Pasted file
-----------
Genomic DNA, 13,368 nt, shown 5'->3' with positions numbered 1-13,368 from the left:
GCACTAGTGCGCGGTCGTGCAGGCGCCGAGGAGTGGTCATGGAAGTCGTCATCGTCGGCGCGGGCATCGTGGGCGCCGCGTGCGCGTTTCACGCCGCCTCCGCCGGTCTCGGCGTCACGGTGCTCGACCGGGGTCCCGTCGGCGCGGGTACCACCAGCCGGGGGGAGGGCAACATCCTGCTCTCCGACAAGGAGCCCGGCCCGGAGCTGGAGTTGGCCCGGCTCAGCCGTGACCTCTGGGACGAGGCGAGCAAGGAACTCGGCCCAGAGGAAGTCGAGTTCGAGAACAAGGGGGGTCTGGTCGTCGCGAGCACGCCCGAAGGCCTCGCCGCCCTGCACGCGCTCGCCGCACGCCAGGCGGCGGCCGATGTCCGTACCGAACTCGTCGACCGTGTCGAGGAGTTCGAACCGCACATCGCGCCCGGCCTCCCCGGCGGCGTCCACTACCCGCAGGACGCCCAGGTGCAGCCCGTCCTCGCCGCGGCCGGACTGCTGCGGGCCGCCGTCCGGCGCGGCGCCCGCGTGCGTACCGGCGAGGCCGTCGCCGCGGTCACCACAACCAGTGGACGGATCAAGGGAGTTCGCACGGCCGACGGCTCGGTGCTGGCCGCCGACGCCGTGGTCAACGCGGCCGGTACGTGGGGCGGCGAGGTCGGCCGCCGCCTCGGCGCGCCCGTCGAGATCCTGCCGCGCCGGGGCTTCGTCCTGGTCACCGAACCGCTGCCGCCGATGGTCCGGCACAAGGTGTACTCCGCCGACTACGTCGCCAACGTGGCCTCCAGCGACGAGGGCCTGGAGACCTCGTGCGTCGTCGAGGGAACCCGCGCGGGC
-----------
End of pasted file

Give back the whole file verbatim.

Genomic DNA, 13,368 nt, shown 5'->3' with positions numbered 1-13,368 from the left:
GCACTAGTGCGCGGTCGTGCAGGCGCCGAGGAGTGGTCATGGAAGTCGTCATCGTCGGCGCGGGCATCGTGGGCGCCGCGTGCGCGTTTCACGCCGCCTCCGCCGGTCTCGGCGTCACGGTGCTCGACCGGGGTCCCGTCGGCGCGGGTACCACCAGCCGGGGGGAGGGCAACATCCTGCTCTCCGACAAGGAGCCCGGCCCGGAGCTGGAGTTGGCCCGGCTCAGCCGTGACCTCTGGGACGAGGCGAGCAAGGAACTCGGCCCAGAGGAAGTCGAGTTCGAGAACAAGGGGGGTCTGGTCGTCGCGAGCACGCCCGAAGGCCTCGCCGCCCTGCACGCGCTCGCCGCACGCCAGGCGGCGGCCGATGTCCGTACCGAACTCGTCGACCGTGTCGAGGAGTTCGAACCGCACATCGCGCCCGGCCTCCCCGGCGGCGTCCACTACCCGCAGGACGCCCAGGTGCAGCCCGTCCTCGCCGCGGCCGGACTGCTGCGGGCCGCCGTCCGGCGCGGCGCCCGCGTGCGTACCGGCGAGGCCGTCGCCGCGGTCACCACAACCAGTGGACGGATCAAGGGAGTTCGCACGGCCGACGGCTCGGTGCTGGCCGCCGACGCCGTGGTCAACGCGGCCGGTACGTGGGGCGGCGAGGTCGGCCGCCGCCTCGGCGCGCCCGTCGAGATCCTGCCGCGCCGGGGCTTCGTCCTGGTCACCGAACCGCTGCCGCCGATGGTCCGGCACAAGGTGTACTCCGCCGACTACGTCGCCAACGTGGCCTCCAGCGACGAGGGCCTGGAGACCTCGTGCGTCGTCGAGGGAACCCGCGCGGGC